Letters to the Editor

Vice President Joe Biden
Vice President Joe Biden
Posted: February 11, 2011

Biden should've taken the train

Vice President Biden came to Philadelphia's 30th Street Station to promote high-speed rail ("Biden, in Phila., touts trains," Wednesday). So why did he land at the airport and, because of his motorcade, tie up traffic and inconvenience thousands of motorists, not only in the morning but also at midday?

Biden should have taken a train, which he is greatly accustomed to doing. This would certainly have been much more practical, cost-effective, considerate for all concerned, and possibly even time-saving. Also, the vice president would have helped to demonstrate the value and usefulness of our railway system.

Edwin E. Scully


Proposed cuts are not enough

The proposed cuts from the 2011 federal budget are nothing compared with the size of the government ("$35 billion in cuts pitched; but House GOP eyes more," Thursday). If the Republicans think those amounts are going to satisfy people who voted for them in the last election, they are kidding themselves. I could see a large number of them looking for work in 2012. Republicans and fiscal conservatives better step it up and get control of federal spending or we will not have a country worth saving. That's what they were elected to do and the people won't settle for anything less.

Glenn Loatman

Kennett Square


Lack of demand means fewer jobs

"Jobs will follow demand," according to Johanna Schneider of the Business Roundtable ("Obama calls on CEOs to invest in the economy," Tuesday). True, but no one, including President Obama, Wharton mystics, or the general public, is willing to face the question of what is holding back demand.

The maldistribution of income in the United States is the cause of absurdly high poverty rates, bankruptcy, foreclosures, and personal debt. Demand consists of both the desire to spend and the means to do so. Americans are strong on desire but weak on means. If there is insufficient income, there will be insufficient demand. And since "jobs will follow demand," there will be insufficient jobs.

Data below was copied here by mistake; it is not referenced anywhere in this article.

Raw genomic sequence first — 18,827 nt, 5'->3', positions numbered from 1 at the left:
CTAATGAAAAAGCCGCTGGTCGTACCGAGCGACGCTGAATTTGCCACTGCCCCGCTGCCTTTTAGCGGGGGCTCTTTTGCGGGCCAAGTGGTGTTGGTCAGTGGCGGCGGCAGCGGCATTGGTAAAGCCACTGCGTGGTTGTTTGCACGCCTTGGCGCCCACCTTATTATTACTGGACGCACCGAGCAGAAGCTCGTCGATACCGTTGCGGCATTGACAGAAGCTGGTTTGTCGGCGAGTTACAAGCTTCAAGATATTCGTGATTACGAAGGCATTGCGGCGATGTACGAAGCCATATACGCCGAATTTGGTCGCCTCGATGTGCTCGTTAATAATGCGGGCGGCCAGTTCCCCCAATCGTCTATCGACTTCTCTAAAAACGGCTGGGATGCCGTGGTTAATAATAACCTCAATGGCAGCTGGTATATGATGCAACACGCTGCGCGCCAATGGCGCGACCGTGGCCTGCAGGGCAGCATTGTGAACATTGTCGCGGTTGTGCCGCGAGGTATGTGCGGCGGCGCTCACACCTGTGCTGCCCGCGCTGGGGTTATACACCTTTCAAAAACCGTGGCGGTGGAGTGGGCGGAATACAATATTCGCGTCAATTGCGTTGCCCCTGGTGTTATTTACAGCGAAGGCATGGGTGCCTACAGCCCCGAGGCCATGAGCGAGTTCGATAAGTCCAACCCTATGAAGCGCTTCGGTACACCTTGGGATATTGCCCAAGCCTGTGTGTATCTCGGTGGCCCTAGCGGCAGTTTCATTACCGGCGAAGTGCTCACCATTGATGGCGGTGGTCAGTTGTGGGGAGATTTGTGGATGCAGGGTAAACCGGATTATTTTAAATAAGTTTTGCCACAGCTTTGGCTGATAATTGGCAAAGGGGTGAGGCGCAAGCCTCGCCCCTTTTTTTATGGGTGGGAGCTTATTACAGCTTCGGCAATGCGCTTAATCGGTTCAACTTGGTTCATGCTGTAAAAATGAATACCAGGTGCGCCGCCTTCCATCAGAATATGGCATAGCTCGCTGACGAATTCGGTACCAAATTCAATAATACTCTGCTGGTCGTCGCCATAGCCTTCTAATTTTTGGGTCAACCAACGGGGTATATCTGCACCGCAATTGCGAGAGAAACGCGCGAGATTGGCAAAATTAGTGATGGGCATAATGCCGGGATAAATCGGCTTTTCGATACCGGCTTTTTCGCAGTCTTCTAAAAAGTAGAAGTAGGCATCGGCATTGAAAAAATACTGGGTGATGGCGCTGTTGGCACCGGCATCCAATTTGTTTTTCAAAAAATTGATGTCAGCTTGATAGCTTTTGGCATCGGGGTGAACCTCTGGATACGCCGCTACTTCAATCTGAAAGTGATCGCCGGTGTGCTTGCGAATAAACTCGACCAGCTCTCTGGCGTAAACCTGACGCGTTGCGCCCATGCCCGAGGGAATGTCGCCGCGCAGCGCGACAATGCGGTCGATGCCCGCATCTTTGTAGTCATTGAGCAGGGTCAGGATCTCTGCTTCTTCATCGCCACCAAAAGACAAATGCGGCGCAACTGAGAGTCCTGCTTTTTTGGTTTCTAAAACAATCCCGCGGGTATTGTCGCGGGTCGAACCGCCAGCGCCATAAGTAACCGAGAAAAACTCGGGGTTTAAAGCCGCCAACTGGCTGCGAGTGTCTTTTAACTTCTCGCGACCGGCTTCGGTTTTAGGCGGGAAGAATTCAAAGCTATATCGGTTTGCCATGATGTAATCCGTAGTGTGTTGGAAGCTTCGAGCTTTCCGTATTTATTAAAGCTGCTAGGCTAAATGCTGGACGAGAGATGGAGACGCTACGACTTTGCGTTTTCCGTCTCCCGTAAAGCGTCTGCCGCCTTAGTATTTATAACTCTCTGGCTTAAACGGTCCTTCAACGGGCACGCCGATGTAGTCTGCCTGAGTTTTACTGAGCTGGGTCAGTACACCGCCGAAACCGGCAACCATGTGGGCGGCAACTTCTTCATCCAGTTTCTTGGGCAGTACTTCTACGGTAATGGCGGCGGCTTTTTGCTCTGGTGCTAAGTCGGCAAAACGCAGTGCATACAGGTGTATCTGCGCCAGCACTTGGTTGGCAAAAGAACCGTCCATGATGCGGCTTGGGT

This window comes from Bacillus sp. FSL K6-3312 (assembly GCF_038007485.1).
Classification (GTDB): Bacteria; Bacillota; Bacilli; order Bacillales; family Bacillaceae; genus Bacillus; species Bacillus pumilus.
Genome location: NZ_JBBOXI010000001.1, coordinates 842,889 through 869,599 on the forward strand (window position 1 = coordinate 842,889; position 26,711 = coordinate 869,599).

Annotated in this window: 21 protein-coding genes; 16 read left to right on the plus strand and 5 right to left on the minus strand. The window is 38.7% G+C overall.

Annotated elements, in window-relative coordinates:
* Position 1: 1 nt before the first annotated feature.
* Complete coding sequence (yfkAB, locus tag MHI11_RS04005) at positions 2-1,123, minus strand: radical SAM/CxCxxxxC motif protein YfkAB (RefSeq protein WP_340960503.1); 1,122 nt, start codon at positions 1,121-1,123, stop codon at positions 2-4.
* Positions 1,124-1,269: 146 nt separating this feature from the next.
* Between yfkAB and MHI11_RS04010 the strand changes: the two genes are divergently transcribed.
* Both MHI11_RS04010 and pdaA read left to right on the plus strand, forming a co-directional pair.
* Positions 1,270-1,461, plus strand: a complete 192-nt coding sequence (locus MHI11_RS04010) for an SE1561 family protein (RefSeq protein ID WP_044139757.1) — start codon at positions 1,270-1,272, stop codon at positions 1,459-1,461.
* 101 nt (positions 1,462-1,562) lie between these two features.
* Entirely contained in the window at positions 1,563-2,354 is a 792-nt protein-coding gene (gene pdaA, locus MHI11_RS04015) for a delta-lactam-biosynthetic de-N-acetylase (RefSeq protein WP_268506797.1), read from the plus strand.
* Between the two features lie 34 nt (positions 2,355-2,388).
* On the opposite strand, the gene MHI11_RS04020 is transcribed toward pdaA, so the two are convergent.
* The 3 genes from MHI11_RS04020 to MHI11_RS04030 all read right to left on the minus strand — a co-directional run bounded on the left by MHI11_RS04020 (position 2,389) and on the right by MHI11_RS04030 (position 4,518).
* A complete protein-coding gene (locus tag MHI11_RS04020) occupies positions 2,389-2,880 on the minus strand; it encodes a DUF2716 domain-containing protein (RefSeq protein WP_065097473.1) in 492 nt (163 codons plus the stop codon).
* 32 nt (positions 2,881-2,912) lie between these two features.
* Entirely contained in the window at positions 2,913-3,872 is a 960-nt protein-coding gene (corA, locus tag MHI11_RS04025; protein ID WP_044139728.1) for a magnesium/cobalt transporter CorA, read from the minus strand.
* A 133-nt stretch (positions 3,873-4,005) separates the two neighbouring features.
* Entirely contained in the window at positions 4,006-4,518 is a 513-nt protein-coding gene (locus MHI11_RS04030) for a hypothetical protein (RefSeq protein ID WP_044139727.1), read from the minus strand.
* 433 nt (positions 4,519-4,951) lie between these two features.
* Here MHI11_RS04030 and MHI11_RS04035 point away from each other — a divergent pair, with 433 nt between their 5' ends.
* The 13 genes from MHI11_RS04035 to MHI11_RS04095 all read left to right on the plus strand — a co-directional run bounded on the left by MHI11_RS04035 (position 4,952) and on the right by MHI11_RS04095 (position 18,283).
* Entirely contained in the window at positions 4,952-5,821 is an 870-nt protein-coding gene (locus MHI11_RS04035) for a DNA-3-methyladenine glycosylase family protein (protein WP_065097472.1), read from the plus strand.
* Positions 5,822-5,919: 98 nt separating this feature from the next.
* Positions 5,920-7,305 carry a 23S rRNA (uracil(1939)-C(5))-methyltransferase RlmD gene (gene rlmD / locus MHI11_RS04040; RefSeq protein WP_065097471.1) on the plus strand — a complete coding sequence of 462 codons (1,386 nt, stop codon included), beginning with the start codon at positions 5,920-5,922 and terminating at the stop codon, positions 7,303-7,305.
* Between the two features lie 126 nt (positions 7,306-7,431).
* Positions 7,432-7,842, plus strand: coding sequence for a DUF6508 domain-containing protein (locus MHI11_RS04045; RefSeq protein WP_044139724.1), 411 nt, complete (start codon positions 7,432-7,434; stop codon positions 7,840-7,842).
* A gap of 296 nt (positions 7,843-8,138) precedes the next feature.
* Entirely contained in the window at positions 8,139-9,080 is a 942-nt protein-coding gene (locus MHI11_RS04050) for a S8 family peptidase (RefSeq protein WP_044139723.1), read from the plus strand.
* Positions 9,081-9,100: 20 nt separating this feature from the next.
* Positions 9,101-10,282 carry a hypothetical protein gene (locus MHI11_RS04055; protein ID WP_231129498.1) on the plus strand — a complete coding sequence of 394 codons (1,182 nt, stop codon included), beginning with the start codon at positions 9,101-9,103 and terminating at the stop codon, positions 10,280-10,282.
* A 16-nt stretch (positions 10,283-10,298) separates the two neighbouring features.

Presley R. Brown



Pricey housing for grad students

The planned Rutgers-Camden housing for graduate students is pricey, to say the least ("Rutgers-Camden to get a 12-story, $55M dorm," Wednesday). The 102 units to accommodate 350 students will cost about $500,000 each. If the housing is truly needed, why is there not a private developer to make the investment at a much lower cost? There also would be ratables for Camden in a market-based approach.

If the only way to make this project go is with public money, that's a clue both as to why it's so expensive and why there's likely no payback.

Frank Robertson


Years of paying for unwanted items

Some are arguing that it's unconstitutional for the government to require us to purchase something ("Theatrics over, health care on a path to Supreme Court," Sunday). Well, I've been required to purchase nuclear weapons against my will. I've been buying unnecessary wars. I've been paying ridiculous agricultural subsidies and bailing out bankers. All this has been done with my taxes, against my will.

Paying for the country's medical insurance out of taxes would have been the sensible way to proceed, but that proposal, called the single-payer plan, encountered too much opposition from those claiming it was a government takeover of health care. Those same voices now object to placing the insurance requirement in the hands of private enterprise.

Eric Minch


Public money for millionaires

Why are developer Eric Blumenfeld and restaurateur Stephen Starr smiling with Mayor Nutter in the photo with the PhillyDeals column (Wednesday)? Because they're on the receiving end of $18 million in public money for a project on North Broad Street. Governments at all levels are having difficulty making ends meet. The last thing we should be doing is providing more welfare for millionaires.

Andrew Terhune



Campaign debts of Brady, Fattah

U.S. Reps. Bob Brady (D., Pa.) and Chaka Fattah (D., Pa.) have yet to repay mayoral campaign debts of more than $1 million from almost four years ago ("Heard in the Hall," Tuesday). In Brady's case, most of the money - $448,000 - is owed to the Philadelphia law firm Cozen O'Connor, which has yet to sue to recover the debt. Once again, it appears that corporate America has figured out another way to do an end run around campaign-finance laws: Lend the money and never ask for it back.

Richy Josephs


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